Tag Archives: vanilla

cow pie {chocolate chip cookies}

when i first started baking (decades ago.  decades.  ouch.), i couldn’t make a chocolate chip cookie that didn’t resemble a cow pie.  the cow pie isn’t a very appealing image, i know, but it very aptly described their appearance – wide, flat and bumpy.  looking back, i’m sure this propensity to spread had more to do with my technique than it did with the recipe.  too soft butter (i probably used margarine in those early days – shudder.), too hot an oven,  over beating the dough, using super-dark cookie sheets…all my own missteps.  i had always viewed my cow pie cookies as inferiors to their puffy, golden, cakey cousins, and have been disappointed with just about every single batch i’ve ever made, until last night.

TDHH knows all he has to do is utter the words “i wish we could have some cookies/cake/brownies tonight” and i’ll have my apron tied and ingredients out before he actually finishes his sentence.  i love baking that much.

so last night he requested chocolate chip cookies.   i had already started mentally perusing my recipes, wondering which would yield the least cowpieish cookies, when he clarified that he was hoping for thin, buttery chocolate chip cookies.  a sincere request for cow pies?  really?

i recalled a recipe which met this very description and used fridge-cold butter*, a specification which makes these ideal for a spontaneous treat.  i had scrawled it into my recipe book years ago, and if i recall correctly, it belongs to david lebovitz.  now, i don’t know if his recipe was meant to produce  cow pies, but it does for me, reliably, and i had always considered this a drawback until i came to my cookie senses last night.

these cookies are very thin and golden and studded with dark chocolate chips.  they are buttery and sugary and vanilla-y.  they are at once crispy and chewy.  what in the world is inferior about that?  these cookies are, in a word, sublime – sublime enough to have made me appreciate every bit of their cowpieness and to have been deemed worthy of a spot near the top of my imaginary cookie recipe podium.

*don’t be bothered by this.  it works.  really.

•  •  •

david lebovitz’s (cow pie) {chocolate chip cookies}  (i probably don’t need to restate this, but they’re from david lebovitz)
makes about 2 dozen

1/2 cup granulated sugar
1/2 cup packed light brown sugar
8 tbsp (1/2 cup) cold unsalted butter, cut into 1/2″ pieces
1 large egg
1 tsp pure vanilla extract
1/2 tsp baking soda
1  1/4 cups all-purpose flour
1/4 tsp salt
1  1/2 cups semi-sweet chocolate chips (i used a combination of bittersweet chips, fudge chips and semi-sweet chips)
1 cup walnuts or pecans, toasted and chopped (we weren’t in the mood for nuts)

•preheat oven to 300°f.  beat the sugars and cold butter until smooth (i used my stand mixer – this is one you couldn’t do by hand).  mix in egg and vanilla and baking soda (adding the baking soda like this seemed weird to me).
•stir flour and salt together, then stir into the butter mixture.  stir in the chocolate chips (and nuts, if using).
•scoop batter into 2 tbsp balls and place 4″ apart on cookie sheet (i wonder if they would have spread less if i didn’t use parchment?).  bake for 18 minutes (mine were done in 15).  cool somewhat before handling as they’re fragile when hot.  enjoy!

•  •  •



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blushing and {banana yoghurt bundt cake}

isn’t it nice when someone makes your day?  loverbean, of the blog lemon salt, did just that when she bestowed upon me a kreativ blogger award last week.  how lovely!  it is especially exciting to be recognized by someone you admire (even though we’re strangers), and loverbean is ever so admirable.  if you love lemons and all things citrus, you’ll love her blog.  if you love baking, you’ll love her blog.  and, if you love soothing, fresh photos, you’ll love her blog.  many thanks for the pat on the back, loverbean!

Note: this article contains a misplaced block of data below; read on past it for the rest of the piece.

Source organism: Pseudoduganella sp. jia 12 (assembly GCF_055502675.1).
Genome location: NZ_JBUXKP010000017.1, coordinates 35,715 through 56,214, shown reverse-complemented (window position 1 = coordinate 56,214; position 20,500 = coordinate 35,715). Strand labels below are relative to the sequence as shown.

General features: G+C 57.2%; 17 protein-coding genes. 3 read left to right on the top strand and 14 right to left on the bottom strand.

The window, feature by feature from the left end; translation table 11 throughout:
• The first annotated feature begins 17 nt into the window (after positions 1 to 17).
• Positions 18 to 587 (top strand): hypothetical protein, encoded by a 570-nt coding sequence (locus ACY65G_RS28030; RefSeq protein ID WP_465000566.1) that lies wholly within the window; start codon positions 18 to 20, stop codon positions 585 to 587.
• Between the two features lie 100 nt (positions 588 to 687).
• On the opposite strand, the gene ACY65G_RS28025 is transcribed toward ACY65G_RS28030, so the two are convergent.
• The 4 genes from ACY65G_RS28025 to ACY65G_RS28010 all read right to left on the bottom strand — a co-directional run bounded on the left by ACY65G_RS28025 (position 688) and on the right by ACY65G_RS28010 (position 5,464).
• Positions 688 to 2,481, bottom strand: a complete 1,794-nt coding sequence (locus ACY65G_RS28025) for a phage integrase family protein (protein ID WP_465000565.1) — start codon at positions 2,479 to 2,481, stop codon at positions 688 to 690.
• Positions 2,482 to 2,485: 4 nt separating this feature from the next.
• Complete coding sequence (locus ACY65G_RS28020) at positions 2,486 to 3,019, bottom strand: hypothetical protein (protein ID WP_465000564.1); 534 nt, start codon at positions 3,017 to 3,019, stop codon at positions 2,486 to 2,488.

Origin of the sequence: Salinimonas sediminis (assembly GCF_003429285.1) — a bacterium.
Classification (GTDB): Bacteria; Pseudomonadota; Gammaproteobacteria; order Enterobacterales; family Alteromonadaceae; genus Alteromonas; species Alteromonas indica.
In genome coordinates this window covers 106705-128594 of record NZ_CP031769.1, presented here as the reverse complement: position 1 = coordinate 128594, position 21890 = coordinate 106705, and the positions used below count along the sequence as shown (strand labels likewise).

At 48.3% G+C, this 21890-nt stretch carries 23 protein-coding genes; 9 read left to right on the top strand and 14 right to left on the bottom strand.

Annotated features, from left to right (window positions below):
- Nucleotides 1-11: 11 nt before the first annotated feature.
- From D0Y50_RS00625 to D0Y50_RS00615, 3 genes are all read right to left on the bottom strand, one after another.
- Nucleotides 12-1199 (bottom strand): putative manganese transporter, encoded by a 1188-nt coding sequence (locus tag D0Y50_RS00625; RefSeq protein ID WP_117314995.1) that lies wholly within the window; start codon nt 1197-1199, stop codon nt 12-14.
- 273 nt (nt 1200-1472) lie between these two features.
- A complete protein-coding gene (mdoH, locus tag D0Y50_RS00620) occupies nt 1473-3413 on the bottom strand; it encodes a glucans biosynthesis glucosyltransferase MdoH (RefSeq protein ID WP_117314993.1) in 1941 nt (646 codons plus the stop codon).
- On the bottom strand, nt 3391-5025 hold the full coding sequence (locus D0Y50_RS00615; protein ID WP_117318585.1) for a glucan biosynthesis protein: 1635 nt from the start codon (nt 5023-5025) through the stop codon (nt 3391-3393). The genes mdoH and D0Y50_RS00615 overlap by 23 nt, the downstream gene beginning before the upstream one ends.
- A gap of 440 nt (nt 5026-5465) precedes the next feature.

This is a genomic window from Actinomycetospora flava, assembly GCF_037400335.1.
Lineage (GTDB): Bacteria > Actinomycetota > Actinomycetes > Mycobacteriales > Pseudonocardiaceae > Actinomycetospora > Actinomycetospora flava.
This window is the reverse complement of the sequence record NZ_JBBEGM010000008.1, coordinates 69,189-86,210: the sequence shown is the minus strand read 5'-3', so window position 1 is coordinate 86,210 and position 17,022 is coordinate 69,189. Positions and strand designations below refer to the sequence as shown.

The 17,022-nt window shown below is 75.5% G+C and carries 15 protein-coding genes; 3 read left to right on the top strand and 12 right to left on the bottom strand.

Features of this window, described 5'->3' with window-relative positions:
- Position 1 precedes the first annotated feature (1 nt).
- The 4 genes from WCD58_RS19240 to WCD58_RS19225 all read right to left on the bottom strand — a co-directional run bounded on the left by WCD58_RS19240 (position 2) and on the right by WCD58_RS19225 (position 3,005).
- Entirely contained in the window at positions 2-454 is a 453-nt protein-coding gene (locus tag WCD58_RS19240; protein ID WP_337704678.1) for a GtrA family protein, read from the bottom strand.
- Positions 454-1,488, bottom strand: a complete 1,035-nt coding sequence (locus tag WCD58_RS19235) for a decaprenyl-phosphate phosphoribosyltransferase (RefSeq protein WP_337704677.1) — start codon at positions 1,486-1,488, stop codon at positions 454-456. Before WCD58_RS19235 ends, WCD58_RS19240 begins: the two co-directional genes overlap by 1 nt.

now, before i do my kreativ blogger thing, i feel i must confess that i have yet to do my liebster thing (which i happily received a few weeks ago from another admirable blog and blogger, beautifully sewn).  i pledge today that i will catch up to my liebster and kreativ related duties very soon.  i promise.

•  •  •

since i can’t do a post without sharing something stirry or stitchy, i think it’s time for a recipe…

i buy bananas with the very best of intentions.  i don’t deliberately leave them to languish in the fruit bowl every week or two, it just happens.  the associated ‘waste guilt’ should be enough to make me stop buying them, but it’s not.  i manage to alleviate some of the guilt by throwing the inevitably over-ripe bananas into the freezer instead of the trash.  even the occasional avalanche of frozen, black bananas isn’t enough to put an end to my routine of banana neglect.  the good news here is that over-ripe bananas provide an excellent excuse to bake.

{please excuse this interruption, but my sad fruit bowl has reminded me of eddie izzard’s take on fickle fruit – it’s hilarious, but, for anyone unfamiliar with eddie, here’s a head’s up: he’s a cross-dressing, foul-mouthed, kind-hearted comedian, and the way he impersonates pears and oranges is priceless.}

instead of tossing these too soft bananas in the freezer, i sought out a more immediately noble end for them.  i usually make my mom’s banana loaf, which is dark and lovely and predictable, but i thought this would be the perfect occasion to dig into my newly acquired dorie greenspan cookbook: baking, from my home to yours.  out of her great selection of tasty sounding banana treats, i selected her ‘classic banana bundt cake’ as i wanted something that would taste even better the next day (my strategy here is that my colleagues will eat more of it than i do).  despite the fact that i’m saving it for work, i couldn’t help but try a piece as it was cooling – the sweet baked-banana aroma was too much to resist.  and, since i couldn’t wait until tomorrow to taste it, i certainly won’t wait until tomorrow to tell you how good it is (already) – the initial flavour is full-on banana with a side of vanilla.  yum.